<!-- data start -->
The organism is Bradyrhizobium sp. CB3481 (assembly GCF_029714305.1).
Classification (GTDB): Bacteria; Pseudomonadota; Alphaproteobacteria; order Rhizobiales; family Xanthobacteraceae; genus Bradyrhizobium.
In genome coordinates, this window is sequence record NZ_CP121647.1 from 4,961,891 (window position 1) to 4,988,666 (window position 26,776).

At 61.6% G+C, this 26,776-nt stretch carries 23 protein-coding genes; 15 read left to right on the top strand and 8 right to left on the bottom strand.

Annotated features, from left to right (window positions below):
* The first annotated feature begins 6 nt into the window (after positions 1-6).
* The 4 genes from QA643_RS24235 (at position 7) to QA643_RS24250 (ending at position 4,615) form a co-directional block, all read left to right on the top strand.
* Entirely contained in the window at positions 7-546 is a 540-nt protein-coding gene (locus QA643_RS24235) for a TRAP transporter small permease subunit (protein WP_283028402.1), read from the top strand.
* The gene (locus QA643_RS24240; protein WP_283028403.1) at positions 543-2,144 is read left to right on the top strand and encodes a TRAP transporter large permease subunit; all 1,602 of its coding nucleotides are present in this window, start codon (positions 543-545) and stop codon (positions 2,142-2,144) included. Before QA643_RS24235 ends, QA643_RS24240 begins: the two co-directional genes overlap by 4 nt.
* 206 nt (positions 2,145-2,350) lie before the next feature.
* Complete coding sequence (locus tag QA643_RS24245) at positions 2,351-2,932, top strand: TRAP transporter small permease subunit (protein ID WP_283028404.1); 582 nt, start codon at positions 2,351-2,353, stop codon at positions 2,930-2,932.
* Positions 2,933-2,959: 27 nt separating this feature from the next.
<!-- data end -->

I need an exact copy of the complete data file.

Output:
The organism is Bradyrhizobium sp. CB3481 (assembly GCF_029714305.1).
Classification (GTDB): Bacteria; Pseudomonadota; Alphaproteobacteria; order Rhizobiales; family Xanthobacteraceae; genus Bradyrhizobium.
In genome coordinates, this window is sequence record NZ_CP121647.1 from 4,961,891 (window position 1) to 4,988,666 (window position 26,776).

At 61.6% G+C, this 26,776-nt stretch carries 23 protein-coding genes; 15 read left to right on the top strand and 8 right to left on the bottom strand.

Annotated features, from left to right (window positions below):
* The first annotated feature begins 6 nt into the window (after positions 1-6).
* The 4 genes from QA643_RS24235 (at position 7) to QA643_RS24250 (ending at position 4,615) form a co-directional block, all read left to right on the top strand.
* Entirely contained in the window at positions 7-546 is a 540-nt protein-coding gene (locus QA643_RS24235) for a TRAP transporter small permease subunit (protein WP_283028402.1), read from the top strand.
* The gene (locus QA643_RS24240; protein WP_283028403.1) at positions 543-2,144 is read left to right on the top strand and encodes a TRAP transporter large permease subunit; all 1,602 of its coding nucleotides are present in this window, start codon (positions 543-545) and stop codon (positions 2,142-2,144) included. Before QA643_RS24235 ends, QA643_RS24240 begins: the two co-directional genes overlap by 4 nt.
* 206 nt (positions 2,145-2,350) lie before the next feature.
* Complete coding sequence (locus tag QA643_RS24245) at positions 2,351-2,932, top strand: TRAP transporter small permease subunit (protein ID WP_283028404.1); 582 nt, start codon at positions 2,351-2,353, stop codon at positions 2,930-2,932.
* Positions 2,933-2,959: 27 nt separating this feature from the next.